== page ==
The Peaks of the Balkans is a spectacular hiking trail that winds its way through the Balkan countries of Albania, Kosovo, and Montenegro. The route traditionally begins in the mountain village of Theth, Albania, and is completed over 10 stages.
Along the way hikers will traverse the remote Accursed Mountains and visit charming hamlets, stay at friendly guesthouses, and experience the best of one of Europe’s least visited regions.
We’ve created this Peaks of the Balkans map guide to provide an overview and introduction to hiking the Peak of the Balkans Trail. Included you’ll find in-depth maps and navigational resources to help you begin planning for this incredible trek.
In this Guide
- Where is the Peaks of the Balkans Trail?
- Interactive Peaks of the Balkans map
- How long is the Peaks of the Balkans Trail?
- Peaks of the Balkans Elevation Profile
- Which maps should I carry on the Peaks of the Balkans Trail?
- Peaks of the Balkans GPS/GPX
Where is the Peaks of the Balkans Trail?
The Peaks of the Balkans is located in the mountainous border region of Albania, Kosovo, and Montenegro. The largest town on the route is Plav in Montenegro, although several other villages along the route have decent access to the region. These include Theth in Albania, and both Rekë e Allagës & Milishevc in Kosovo, which can both be accessed from Pejë.
The route is traditionally hiked in the anti-clockwise direction, with most hikers opting to begin in either Theth, Albania, or Plav, Montenegro. The terrain is mountainous throughout, so hikers should be prepared for strenuous days high in the mountains.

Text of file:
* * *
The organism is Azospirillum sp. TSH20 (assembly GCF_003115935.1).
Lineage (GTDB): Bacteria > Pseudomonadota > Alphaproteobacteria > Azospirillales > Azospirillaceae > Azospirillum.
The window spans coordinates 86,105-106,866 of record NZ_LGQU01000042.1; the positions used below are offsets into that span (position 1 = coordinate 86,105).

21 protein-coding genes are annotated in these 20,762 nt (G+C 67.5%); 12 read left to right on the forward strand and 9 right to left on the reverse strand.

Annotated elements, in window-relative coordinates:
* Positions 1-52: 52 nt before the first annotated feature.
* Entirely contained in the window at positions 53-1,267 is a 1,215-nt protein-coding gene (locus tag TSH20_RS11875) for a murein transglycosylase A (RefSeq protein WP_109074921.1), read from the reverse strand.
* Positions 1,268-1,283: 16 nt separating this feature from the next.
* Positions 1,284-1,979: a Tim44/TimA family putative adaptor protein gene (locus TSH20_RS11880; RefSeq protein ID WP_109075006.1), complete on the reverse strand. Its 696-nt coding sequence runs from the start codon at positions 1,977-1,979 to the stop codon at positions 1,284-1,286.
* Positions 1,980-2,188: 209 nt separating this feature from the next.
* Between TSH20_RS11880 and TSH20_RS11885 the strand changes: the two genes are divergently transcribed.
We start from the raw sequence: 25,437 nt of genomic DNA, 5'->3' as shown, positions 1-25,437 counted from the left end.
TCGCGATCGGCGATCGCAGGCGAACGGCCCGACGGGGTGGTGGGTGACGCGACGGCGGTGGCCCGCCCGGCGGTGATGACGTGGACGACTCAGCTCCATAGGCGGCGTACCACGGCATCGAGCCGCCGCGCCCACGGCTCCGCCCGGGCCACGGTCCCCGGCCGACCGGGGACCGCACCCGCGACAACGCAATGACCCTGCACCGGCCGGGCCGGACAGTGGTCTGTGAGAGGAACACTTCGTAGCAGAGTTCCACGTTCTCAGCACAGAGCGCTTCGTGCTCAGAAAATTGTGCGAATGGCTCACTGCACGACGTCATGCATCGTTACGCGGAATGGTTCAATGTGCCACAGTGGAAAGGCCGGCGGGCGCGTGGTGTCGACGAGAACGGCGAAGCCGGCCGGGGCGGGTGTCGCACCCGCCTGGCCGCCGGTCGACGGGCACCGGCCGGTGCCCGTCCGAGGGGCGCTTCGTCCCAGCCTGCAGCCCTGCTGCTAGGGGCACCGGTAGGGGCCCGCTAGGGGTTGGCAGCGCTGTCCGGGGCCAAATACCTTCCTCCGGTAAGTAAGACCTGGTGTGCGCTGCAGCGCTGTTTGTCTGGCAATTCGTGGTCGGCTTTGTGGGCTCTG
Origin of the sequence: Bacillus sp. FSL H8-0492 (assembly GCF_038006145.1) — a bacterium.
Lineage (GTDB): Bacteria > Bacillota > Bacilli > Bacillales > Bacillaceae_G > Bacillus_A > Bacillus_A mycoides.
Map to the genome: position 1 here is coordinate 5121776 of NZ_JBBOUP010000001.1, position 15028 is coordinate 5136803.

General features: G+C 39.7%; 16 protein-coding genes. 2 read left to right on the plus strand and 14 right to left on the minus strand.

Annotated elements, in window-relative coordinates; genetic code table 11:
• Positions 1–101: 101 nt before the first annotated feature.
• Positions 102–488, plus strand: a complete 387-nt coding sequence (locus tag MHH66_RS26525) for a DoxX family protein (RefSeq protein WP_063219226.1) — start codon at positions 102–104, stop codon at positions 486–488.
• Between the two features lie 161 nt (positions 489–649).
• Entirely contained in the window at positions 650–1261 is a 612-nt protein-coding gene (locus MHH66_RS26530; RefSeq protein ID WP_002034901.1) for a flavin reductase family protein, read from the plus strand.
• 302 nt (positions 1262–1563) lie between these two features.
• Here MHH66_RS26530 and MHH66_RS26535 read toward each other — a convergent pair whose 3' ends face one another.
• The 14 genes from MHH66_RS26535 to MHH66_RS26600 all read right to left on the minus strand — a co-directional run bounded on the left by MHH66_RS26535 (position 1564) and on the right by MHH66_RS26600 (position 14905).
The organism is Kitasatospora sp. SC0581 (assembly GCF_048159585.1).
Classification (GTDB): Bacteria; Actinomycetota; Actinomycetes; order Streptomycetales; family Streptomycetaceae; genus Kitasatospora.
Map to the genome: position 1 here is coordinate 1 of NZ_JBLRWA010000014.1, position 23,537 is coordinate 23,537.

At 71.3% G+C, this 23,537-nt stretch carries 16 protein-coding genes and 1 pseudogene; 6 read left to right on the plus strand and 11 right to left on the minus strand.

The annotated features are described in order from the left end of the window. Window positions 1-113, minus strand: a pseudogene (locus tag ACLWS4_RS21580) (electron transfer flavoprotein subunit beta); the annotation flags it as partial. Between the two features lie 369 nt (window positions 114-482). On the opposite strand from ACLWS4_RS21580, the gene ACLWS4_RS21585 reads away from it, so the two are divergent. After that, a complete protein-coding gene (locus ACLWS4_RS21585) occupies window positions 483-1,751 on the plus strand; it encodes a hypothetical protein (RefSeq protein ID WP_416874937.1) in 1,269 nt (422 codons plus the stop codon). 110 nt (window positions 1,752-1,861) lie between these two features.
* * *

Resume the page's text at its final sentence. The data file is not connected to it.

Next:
The traditional stages of the Peaks of the Balkans are as follows:
- Stage 1: Theth to Valbona
- Stage 2: Valbona to Çeremi
- Stage 3: Çeremi to Dobërdol
- Stage 4: Dobërdol to Milishevc
- Stage 5: Milishevc to Rekë e Allagës
- Stage 6: Rekë e Allagës to Drelaj
- Stage 7: Drelaj/Restaurant Te Liqeni to Babino Polje
- Stage 8: Babino Polje to Plav
- Stage 9: Plav to Vusanje
- Stage 10: Vusanje to Theth
In addition to the standard route shown above, there are also a few popular alternate trails along the route:
- The high route over Proslopit Pass between Valbona and Çeremi
- Connecting from Drelaj to Restaurant Te Liqeni and skipping a long section of road walking
To help visualize these 10 stages, we created the Peaks of the Balkans virtual fly-through video below. Give it a watch to get a sense of the route, terrain, and what you can expect!
Highlights of the Peaks of the Balkans trail include the crossing of Valbona Pass, visiting the remote summer settlement of Dobërdol, and trekking through the stunning Ropojana Valley.
Hikers will stay at traditional guesthouses along the route which provide accommodation, meals, and the wonderful experience of meeting the locals who call these mountains home. Camping is also possible along the trail, with most, if not all, guesthouses permitting tents
Interactive Peaks of the Balkans map